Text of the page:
Friday, March 16, 2007

Making musical sense by email, part 2

As I promised, here's the first installment in a dialog between Greg Sandow and me on the future of classical music. You might want to start by reading Greg's essay "The short version"; then read my first email to Greg (below). Drew McManus was included in this dialog, although the emails you'll see all involve only Greg and me.


Greg,

I've been following your thoughts for a while, and I've been
discussing a few ideas they've provoked with Drew McManus,
now that he and I have collaborated on a column
(http://pegasuscom.com/aar/model7.html) and associated
computer model.

I'd like to share those ideas with you and see what you
think; perhaps they'll be of use, or perhaps you'll be able
to educate me and help me refine my thinking. I've copied
Drew on this, in case he has some comments he'd like to
make. As you'll note, this email is a bit lengthy; I hope
it's useful to you.

By the way, I'll be showing some text-mode graphics below in
an attempt to make this an easier email to read. Hopefully
you can view this email using a non-proportional font such
as Courier so that those graphs make sense. If that's a
problem, let me know, and I'll create this in another
format.

One thing that caught my attention was your claim of aging
audiences. In
http://www.artsjournal.com/sandow/2006/11/important_data.html,
you note that, among other facts, the average audience age
went from 45 in 1992 to 49 in 2002. You think about the
potential causes and implications of such a development.

One way to think of such a problem is to see if we can
"operationalize" it: can we generate an operational
description of the events that we conjecture are playing out
in the real world, is that operational description similar
structurally to the real problem, and is that operational
description capable of generating similar behavior? (See
the link near the end of
http://facilitatedsystems.com/weblog/2007/01/systems-language-for-business.html
for more on operational thinking.)

In simpler and more specific words, can I create a computer
model that captures your hypotheses, and does that model
behave as your data shows? Success doesn't mean I've proven
anything, but failure might indicate a need for modified
hypotheses. Enough success, combined with a bit of
triangulation, can strengthen our belief in those
hypotheses.

I like to start with really simple models, adding complexity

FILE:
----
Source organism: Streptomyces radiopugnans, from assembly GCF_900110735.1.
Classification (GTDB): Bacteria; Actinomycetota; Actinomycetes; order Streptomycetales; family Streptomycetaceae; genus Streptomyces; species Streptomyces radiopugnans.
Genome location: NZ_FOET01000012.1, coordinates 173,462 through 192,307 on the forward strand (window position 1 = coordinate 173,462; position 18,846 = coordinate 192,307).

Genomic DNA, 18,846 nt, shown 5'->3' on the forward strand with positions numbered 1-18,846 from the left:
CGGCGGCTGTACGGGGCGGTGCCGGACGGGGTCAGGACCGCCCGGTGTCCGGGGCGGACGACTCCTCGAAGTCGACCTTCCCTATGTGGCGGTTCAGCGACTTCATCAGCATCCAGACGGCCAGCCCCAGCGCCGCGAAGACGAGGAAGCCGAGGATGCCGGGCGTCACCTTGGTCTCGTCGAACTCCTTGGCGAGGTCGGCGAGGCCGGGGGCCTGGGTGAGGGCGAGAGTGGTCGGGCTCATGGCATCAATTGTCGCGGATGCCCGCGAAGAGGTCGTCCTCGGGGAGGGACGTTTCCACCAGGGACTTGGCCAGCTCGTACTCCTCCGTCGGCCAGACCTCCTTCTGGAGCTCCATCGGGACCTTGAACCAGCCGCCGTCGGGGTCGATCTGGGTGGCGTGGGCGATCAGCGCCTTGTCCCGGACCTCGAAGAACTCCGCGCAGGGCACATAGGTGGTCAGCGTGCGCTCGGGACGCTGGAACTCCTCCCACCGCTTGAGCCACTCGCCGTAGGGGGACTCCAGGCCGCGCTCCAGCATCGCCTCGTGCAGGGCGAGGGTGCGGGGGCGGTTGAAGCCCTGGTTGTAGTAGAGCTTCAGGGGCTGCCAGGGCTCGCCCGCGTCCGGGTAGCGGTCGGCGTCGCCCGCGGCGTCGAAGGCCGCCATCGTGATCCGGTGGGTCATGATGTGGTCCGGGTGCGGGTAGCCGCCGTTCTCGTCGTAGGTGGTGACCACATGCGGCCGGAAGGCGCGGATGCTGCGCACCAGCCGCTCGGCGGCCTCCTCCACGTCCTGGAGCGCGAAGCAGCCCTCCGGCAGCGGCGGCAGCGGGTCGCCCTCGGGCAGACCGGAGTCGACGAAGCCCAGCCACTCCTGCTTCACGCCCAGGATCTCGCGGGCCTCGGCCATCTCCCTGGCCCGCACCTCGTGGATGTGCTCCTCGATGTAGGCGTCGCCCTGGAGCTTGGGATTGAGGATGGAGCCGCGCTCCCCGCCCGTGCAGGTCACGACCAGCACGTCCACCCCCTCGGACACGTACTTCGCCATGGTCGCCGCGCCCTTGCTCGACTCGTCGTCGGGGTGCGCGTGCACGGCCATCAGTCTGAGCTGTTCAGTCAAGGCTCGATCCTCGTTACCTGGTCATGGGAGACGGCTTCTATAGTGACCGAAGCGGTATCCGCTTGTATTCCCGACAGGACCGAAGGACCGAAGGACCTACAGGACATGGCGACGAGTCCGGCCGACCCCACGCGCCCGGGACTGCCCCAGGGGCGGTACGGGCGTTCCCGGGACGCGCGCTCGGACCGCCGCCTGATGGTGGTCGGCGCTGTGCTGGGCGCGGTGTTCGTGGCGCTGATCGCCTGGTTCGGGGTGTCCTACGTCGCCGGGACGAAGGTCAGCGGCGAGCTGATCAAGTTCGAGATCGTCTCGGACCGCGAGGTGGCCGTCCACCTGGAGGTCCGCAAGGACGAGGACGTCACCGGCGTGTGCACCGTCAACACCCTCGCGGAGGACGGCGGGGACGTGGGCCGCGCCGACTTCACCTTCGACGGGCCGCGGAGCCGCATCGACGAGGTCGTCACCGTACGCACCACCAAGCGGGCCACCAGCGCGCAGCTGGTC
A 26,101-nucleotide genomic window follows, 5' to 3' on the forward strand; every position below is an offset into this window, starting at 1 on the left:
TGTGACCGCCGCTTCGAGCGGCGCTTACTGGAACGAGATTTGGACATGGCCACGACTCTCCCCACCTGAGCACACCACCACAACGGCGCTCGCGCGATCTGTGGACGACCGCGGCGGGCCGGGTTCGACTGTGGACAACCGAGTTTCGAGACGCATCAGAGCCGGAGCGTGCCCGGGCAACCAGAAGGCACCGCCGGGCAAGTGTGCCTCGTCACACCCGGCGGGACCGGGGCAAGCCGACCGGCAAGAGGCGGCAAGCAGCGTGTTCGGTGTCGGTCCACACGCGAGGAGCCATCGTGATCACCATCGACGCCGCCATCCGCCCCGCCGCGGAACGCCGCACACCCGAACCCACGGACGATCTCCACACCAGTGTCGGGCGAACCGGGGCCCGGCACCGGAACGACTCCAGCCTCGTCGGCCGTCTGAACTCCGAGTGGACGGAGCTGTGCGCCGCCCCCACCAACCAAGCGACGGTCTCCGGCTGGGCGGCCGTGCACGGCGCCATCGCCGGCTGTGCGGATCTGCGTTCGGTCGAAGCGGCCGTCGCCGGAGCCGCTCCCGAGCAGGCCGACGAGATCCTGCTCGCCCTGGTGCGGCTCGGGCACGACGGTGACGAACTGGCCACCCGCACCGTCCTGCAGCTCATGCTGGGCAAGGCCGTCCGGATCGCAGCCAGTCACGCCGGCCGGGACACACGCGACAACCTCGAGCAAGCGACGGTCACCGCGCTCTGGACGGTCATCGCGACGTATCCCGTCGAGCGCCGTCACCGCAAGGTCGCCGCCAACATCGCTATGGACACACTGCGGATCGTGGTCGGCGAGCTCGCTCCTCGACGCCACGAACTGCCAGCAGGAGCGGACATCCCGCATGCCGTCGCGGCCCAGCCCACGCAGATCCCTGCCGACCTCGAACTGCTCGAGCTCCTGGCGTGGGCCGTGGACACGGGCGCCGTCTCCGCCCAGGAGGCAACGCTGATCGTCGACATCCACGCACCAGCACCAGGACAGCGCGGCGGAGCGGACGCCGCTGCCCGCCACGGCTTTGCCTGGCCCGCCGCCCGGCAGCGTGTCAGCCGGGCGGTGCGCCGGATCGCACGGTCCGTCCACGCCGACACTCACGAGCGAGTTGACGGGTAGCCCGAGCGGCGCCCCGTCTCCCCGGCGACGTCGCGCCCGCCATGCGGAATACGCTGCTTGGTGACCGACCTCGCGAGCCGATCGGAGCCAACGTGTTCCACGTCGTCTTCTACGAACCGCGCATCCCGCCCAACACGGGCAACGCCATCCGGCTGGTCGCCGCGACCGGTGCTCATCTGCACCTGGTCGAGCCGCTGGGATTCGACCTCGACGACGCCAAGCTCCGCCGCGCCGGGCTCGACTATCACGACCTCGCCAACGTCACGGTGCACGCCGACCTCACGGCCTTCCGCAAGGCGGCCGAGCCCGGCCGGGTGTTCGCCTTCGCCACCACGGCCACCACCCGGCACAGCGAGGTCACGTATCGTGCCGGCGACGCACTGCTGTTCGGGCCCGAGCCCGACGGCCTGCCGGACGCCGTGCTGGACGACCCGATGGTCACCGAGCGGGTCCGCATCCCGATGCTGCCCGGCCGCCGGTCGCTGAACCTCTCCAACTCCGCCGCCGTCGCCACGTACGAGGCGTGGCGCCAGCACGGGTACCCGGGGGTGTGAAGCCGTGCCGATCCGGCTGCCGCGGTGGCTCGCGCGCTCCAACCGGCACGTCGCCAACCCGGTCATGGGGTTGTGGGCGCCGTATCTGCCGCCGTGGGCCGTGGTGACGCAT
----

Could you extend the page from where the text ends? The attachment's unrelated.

only when it becomes necessary. Often we can learn the most
from those simple models.

Here's a simple model of an "aging chain" that might
represent classical music audiences.

..+- . . .--...m.-
-+*.+.. +------------------+ ---% +-m++m-
.-.+m*++ | | . +###+#*#m.-.
-mm#*#%#. +--+ | Aging Chain of | +--+ --.#+mm%###++
+.#%#*+. =====>| A|====>+ +=====>| B|=====>.#*%-##+#m.-
.+%m*+++ . +--+ | Concert-Goers | +--+ ..m+%###m##..
..%-+% . | | . --++m+%+--.
..+. +--------+---------+ ..+-..%+ .
\ . +-.-
\
\
V

Average
Age

The "aging chain" in the middle is a series of "stocks," one
for each decade of age (arbitrarily twenties through
sixties; I don't think the dynamics change much if we add or
subtract a decade at one end or the other). People move
through those stocks, taking ten years to move from one to
the other. I've aggregated those stocks into one mega-stock
to simplify the graphics; if I had drawn the entire picture,
you'd have seen five rectangles, connected in a chain by
flows (pipes), instead of that one bigger rectangle.

The "clouds" at the left and right simply mean we don't care
where those people come from or where they go, at least for
the sake of understanding concert audiences; that's outside
the purview of this model. There are two flows, shown here
as valves called "A" and "B" on pipes that flow from one
stock (or cloud) to another. Flow A represents the number
of new concert-goers per year, and flow B represents the
number of people leaving the concert-going world each year.
In this simple model, 50-year-olds don't all of a sudden
decide to become concert-goers, and 30-year-olds don't all
of a sudden give up on classical music. Those are
constraints we can lift later, if we want to.

Now it's easy to talk about what changes the number of
concert-goers: if A is greater than B, you get more
concert-goers, while if B is greater than A, you get fewer.
If A = B, the aggregate audience size stays static.

I've shown "Average Age" as a statistic we can calculate to
describe concert-goers, the same as we can describe their